By 1979, Buenoano’s adult son Michael had joined the U.S. Army — perhaps inspired by the late Goodyear. But yet again, distressing symptoms began to emerge — as Michael became very ill.
He was eventually diagnosed with arsenic poisoning — which affected his arms and legs. Discharged from the Army, he soon required the use of heavy metal leg braces. Then in 1980, Buenoano took Michael canoeing in Florida’s East River. At some point during this trip, the canoe capsized.
Though Buenoano safely swam back to shore, Michael drowned after being dragged underwater by his heavy braces. Initially, his death was ruled an accidental drowning. And yet again, Buenoano quietly collected more money from her son’s life insurance policy.
So far, Buenoano had killed stealthily, feeding her lovers arsenic and drowning her son in a secluded area. But the next time she tried to kill, she used a method that was far less covert — and attracted the attention of the authorities.
Judy Buenoano Slips Up
After Michael’s death, Buenoano began dating a new man named John Gentry. He later described seeing her for the first time, recalling darkly: “[Judy] was standing at the bar, all dressed in black. She wore black quite a lot. In fact, psychologically, I think that says a lot about her.”
Buenoano convinced Gentry — her future fiancé — that they should take out life insurance policies on each other. In the event of Gentry’s death, Buenoano would receive $500,000. And so the “Black Widow” got to work.
She initially tried to kill him with “Vitamin C” capsules when he caught a cold. But the pills made Gentry seriously ill, and he ended up going to the hospital for his symptoms.
While he felt better after being treated, he soon needed to return to the hospital — because his car was firebombed in 1983. Miraculously, Gentry survived the explosion. But when investigators heard what happened, they soon became suspicious of Buenoano.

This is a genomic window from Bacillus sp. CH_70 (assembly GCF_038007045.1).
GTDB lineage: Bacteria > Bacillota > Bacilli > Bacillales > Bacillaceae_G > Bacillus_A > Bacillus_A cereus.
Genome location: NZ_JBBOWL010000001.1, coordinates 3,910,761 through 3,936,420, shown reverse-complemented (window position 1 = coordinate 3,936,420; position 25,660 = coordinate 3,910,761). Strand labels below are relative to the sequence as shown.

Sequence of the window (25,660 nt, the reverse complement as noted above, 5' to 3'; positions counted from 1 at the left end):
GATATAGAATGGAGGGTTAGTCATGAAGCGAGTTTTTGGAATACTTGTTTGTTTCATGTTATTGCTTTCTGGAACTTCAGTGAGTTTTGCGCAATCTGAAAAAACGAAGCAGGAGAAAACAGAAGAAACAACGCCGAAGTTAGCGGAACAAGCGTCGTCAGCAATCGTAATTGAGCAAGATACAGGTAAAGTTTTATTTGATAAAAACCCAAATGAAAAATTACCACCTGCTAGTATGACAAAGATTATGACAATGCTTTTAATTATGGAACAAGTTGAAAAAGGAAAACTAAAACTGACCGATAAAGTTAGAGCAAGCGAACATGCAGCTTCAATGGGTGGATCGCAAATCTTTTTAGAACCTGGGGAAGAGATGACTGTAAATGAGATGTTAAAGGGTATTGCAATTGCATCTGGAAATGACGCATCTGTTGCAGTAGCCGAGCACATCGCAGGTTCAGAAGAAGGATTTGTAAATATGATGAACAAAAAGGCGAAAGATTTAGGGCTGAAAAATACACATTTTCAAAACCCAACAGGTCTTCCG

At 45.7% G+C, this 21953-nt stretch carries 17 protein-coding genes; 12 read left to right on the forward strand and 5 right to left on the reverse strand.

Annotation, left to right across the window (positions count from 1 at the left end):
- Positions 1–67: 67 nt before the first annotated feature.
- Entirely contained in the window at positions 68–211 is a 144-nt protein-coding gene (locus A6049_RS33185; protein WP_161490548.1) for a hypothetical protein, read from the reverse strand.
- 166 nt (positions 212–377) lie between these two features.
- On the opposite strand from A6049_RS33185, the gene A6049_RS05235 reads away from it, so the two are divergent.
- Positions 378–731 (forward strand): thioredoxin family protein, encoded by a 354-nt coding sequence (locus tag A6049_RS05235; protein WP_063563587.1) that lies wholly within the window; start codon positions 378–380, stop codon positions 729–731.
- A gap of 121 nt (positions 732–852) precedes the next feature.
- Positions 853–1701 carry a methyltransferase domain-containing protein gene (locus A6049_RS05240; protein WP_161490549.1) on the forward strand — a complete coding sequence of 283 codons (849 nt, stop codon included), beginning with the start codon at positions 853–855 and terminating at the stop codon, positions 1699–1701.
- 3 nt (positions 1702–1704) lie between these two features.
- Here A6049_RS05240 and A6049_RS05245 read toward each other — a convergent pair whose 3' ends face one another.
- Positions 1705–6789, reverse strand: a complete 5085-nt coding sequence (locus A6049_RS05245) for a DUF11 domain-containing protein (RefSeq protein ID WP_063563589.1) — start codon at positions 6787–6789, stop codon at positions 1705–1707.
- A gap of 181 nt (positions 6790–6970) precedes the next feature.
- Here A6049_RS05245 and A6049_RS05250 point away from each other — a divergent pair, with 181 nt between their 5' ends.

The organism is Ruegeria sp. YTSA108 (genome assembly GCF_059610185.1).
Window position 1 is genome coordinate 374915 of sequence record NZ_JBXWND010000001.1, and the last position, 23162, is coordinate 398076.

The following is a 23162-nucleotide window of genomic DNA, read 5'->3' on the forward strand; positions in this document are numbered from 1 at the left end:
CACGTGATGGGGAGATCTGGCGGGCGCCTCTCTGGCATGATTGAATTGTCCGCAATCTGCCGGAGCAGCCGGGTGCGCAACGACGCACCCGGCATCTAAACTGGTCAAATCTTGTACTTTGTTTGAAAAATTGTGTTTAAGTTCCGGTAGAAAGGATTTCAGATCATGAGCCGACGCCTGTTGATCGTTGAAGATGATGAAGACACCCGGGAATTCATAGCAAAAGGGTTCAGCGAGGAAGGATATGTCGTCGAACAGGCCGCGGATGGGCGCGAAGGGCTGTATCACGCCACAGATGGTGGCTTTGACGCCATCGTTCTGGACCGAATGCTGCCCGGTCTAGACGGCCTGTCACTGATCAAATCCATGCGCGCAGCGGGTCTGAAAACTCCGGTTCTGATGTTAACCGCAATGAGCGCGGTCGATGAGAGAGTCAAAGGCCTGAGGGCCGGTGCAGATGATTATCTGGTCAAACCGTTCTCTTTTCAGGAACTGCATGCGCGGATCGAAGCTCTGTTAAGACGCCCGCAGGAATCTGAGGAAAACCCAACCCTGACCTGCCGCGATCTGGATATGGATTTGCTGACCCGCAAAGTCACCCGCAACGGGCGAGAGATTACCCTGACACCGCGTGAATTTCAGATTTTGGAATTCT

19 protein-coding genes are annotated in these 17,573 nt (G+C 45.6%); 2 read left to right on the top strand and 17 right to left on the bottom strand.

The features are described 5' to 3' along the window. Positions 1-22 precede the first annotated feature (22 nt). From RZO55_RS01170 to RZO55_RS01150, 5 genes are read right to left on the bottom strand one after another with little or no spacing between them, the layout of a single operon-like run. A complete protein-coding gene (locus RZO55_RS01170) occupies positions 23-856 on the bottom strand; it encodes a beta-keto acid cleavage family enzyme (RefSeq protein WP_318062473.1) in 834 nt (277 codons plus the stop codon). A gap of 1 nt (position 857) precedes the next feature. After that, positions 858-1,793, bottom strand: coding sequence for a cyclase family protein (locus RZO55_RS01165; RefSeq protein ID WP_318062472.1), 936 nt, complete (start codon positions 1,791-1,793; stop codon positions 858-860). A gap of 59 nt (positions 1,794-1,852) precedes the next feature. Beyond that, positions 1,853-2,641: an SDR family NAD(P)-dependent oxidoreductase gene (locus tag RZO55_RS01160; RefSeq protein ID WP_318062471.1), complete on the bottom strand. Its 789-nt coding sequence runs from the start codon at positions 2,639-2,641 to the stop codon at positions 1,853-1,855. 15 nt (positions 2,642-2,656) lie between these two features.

“Judy just went one murder too far,” said Pensacola detective Ted Chamberlin. “If she’d just let that last boyfriend alone, she probably could have walked away from the other murders.”
Chamberlin’s investigation led to Buenoano’s arrest — and the exhumation of Goodyear, Morris, and her son. It was later revealed that all three of them were victims of arsenic poisoning.
The Execution Of The “Black Widow”
In 1984, Buenoano was found guilty of attempting to murder Gentry. And not long after that, investigators unearthed evidence that also found Buenoano guilty of the murder of Goodyear and the drowning of her son Michael.
While authorities also believed that she was responsible for the death of Morris, Colorado prosecutors decided not to formally file murder charges — since she was already given the death sentence in Florida in 1985.
Buenoano’s crimes had spanned 12 years. She had collected about $240,000 total in life insurance money because of those crimes. And she never admitted to any of it. Not even when the “vitamins” she had been feeding Gentry were found to contain paraformaldehyde.
Her callous indifference in court led Pensacola prosecutor Russell Edgar to give her an ominous nickname. “She’s like a black widow,” he said. “She feeds off her mates and her young.”
Though Buenoano attempted to appeal, all of her claims were ultimately rejected. And so she ate her last meal on March 30, 1998. The 54-year-old enjoyed steamed vegetables, fresh strawberries, and hot tea.
The prison staff then prepared her for execution. And at 7:13 a.m, she died in the chair. To the end, Buenoano refused to admit to anything.
When asked if she had any last words, Buenoano murmured, “No, sir.” She died as she had lived — quietly, with a twisted story hidden underneath the surface.